Following on from his feature about dirty bombs, author Al J Venter writes about another alarming development – the spread of Islamic fundamentalist terror in recent years into Africa, and, in particular, West Africa.
This is a brief synopsis of the situation based on edited material from his book on the subject, which can be picked up here. (Use the code FNNT25 to get a 25% discount).
WARNING: graphic image contained within this article
Article by Al J Venter
While the Middle East has been the traditional epicentre of Islamic extremism, in recent years the pendulum has begun to swing to Africa.
As things currently stand, much of Somalia remains ungovernable; Boko Haram attacks vex Niger, Cameroon and Chad; and sporadic al-Shabaab-linked attacks continue in Mozambique. Here, rebels in the gas-rich, Muslim-majority Cabo Delgado region have terrorised villagers in remote communities for more than a year.
Meanwhile, in the Central African Republic, a collection of Islamist rebel groups known as Seleka forced the Portuguese army into a five-hour battle – it took this long to disperse them despite the deployment of an armoured group and the elite 2 Parachute Infantry Battalion. The rebels were well established behind static defences and armed with 12.7 and 14.5mm heavy machine guns mounted on pick-up trucks (‘Technicals’.)
As well as the Portuguese, the French have also been active in tackling the Islamist threat on the continent.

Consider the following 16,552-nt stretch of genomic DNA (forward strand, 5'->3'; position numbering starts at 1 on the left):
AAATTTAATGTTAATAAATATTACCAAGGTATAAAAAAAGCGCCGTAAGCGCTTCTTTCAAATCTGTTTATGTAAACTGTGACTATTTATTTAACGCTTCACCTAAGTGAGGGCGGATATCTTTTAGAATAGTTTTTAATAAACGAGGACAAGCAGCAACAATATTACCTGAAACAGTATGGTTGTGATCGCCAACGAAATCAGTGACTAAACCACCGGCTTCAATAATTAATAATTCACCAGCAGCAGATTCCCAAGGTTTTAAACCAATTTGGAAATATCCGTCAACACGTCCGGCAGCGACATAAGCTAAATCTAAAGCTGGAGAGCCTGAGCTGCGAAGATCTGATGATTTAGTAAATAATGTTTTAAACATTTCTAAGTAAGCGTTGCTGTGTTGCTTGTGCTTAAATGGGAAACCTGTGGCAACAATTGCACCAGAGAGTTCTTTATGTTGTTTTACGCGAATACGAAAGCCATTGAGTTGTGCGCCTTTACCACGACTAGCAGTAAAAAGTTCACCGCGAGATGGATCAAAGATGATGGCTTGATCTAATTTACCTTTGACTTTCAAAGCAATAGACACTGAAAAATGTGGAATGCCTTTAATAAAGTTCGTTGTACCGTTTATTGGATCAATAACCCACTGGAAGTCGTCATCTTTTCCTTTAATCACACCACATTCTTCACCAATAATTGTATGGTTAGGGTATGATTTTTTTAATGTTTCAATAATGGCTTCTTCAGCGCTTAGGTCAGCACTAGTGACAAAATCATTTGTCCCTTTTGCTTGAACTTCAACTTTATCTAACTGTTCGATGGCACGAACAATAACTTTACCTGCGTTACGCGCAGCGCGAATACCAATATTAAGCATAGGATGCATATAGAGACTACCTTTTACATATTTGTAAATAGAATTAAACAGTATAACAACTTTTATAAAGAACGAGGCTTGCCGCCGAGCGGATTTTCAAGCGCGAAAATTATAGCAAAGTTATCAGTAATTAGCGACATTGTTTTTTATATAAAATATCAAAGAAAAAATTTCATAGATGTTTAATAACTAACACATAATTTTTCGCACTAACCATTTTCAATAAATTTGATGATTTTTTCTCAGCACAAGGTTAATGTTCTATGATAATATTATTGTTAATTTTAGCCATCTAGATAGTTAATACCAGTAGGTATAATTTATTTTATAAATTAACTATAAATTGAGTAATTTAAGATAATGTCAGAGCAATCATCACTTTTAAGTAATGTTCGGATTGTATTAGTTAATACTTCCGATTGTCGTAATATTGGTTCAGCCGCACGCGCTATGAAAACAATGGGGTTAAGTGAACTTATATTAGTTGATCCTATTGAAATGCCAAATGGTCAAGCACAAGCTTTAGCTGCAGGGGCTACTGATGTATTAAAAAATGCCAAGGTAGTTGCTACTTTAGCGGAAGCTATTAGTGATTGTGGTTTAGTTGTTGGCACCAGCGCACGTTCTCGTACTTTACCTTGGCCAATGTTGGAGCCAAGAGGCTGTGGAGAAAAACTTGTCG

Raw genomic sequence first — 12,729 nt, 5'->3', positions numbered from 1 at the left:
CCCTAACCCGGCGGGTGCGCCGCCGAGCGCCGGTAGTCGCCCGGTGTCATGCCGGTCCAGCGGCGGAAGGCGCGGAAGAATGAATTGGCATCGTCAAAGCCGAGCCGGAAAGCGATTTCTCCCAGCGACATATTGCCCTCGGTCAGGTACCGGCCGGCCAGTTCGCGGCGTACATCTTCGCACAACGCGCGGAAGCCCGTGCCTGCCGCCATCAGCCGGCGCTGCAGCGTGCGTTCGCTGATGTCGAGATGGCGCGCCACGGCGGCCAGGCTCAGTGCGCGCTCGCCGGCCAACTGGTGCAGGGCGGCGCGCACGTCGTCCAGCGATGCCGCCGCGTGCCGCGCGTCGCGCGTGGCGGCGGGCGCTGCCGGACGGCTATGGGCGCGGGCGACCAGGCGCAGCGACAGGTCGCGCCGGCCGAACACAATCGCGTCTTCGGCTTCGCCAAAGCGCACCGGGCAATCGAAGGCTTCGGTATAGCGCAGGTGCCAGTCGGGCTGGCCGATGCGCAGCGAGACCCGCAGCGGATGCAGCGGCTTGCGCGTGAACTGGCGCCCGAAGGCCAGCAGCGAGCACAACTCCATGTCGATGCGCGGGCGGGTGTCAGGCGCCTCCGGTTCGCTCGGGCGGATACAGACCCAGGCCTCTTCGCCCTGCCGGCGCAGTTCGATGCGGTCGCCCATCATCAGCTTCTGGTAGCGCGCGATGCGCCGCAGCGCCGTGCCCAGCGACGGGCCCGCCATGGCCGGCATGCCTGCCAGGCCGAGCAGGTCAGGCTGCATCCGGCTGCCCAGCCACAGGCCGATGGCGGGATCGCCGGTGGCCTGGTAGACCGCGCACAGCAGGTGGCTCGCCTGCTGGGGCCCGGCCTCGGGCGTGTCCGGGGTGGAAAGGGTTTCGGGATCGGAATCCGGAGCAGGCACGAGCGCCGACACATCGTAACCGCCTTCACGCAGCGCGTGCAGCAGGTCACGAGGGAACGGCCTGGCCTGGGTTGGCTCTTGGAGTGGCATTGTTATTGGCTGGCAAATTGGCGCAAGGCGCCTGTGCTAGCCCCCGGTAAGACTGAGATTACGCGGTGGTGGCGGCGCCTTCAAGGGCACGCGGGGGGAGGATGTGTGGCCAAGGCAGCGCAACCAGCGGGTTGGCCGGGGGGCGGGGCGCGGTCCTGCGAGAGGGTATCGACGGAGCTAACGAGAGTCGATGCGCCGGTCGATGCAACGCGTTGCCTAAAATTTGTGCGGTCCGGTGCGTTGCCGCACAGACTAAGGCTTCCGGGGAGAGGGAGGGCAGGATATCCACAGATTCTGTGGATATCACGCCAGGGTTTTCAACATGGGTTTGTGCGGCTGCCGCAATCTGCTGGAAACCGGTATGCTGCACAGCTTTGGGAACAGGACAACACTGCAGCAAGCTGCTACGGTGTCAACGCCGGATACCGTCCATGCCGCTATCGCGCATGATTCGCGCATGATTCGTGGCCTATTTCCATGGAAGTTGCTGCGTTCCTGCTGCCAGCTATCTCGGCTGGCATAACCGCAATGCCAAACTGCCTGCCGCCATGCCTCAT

And the bulk of their effort, launched in 2013 and presently comprising a 20-country force, has been in the Republic of Mali. The impetus for their operation? To prevent the country from becoming a ‘failed state’.
The enemy, in this case, has been an Islamic State offshoot known as AQIM – al-Qaeda in the Islamic Maghreb.
Having put Malian soldiers to flight and swept southwards out of the Sahara Desert, this rag-tag al-Qaeda army had managed to beat its way almost 1,000 kilometres southwards.
In fact, the problem of weak government forces continued even after the French had responded. According to reports, an entire Mali Army unit posted in the city of Mopti fled in every available vehicle as soon as they heard al-Qaeda was coming.
That left two Armee de L’ Air Gazelle SA 342 gunships – not the most advanced helicopters – and a modest force of French Special Forces troops as the only barrier between the advancing AQIM Jihadists and the Malian capital of Bamako, in the south of the country.
Fortunately, Operation Serval, as it was called, managed to halt the rebels through combined air and ground attacks. Three weeks later, most of the attacking Jihadists had been driven out from the majority of Mali’s northern towns and cities. It is notable that one of AQIM’s favourite ploys of kidnapping French nationals immediately stopped.
After 10 weeks, the French had sustained seven dead and their African allies – Chad, Niger, Burkina Faso, Senegal and others – also suffered losses, largely from suicide bombings; for their part, their enemies lost something like half of their estimated strength of around 2,000 fighters. Several people I spoke to said that enemy losses might actually have been higher.
But, as per the norm for these kinds of threats, the problem has not abated and will more than likely persist for decades.
Colonel Alain Bayle, until recently the French military attache in London, said in a series of personal communications that AQIM’s efforts at fostering a Jihadi revolt must be thought of as a long-term problem. He suggested, in fact, that Europe might be faced with a religious uprising that could last centuries.
Though fighting in Africa has been merely sporadic after the first AQIM thrusts, he reckoned controlling the problem remained uniquely difficult. The regions adjoining the Sahara Desert where the group operates cover several countries and, taken together, are almost as big as Western Europe.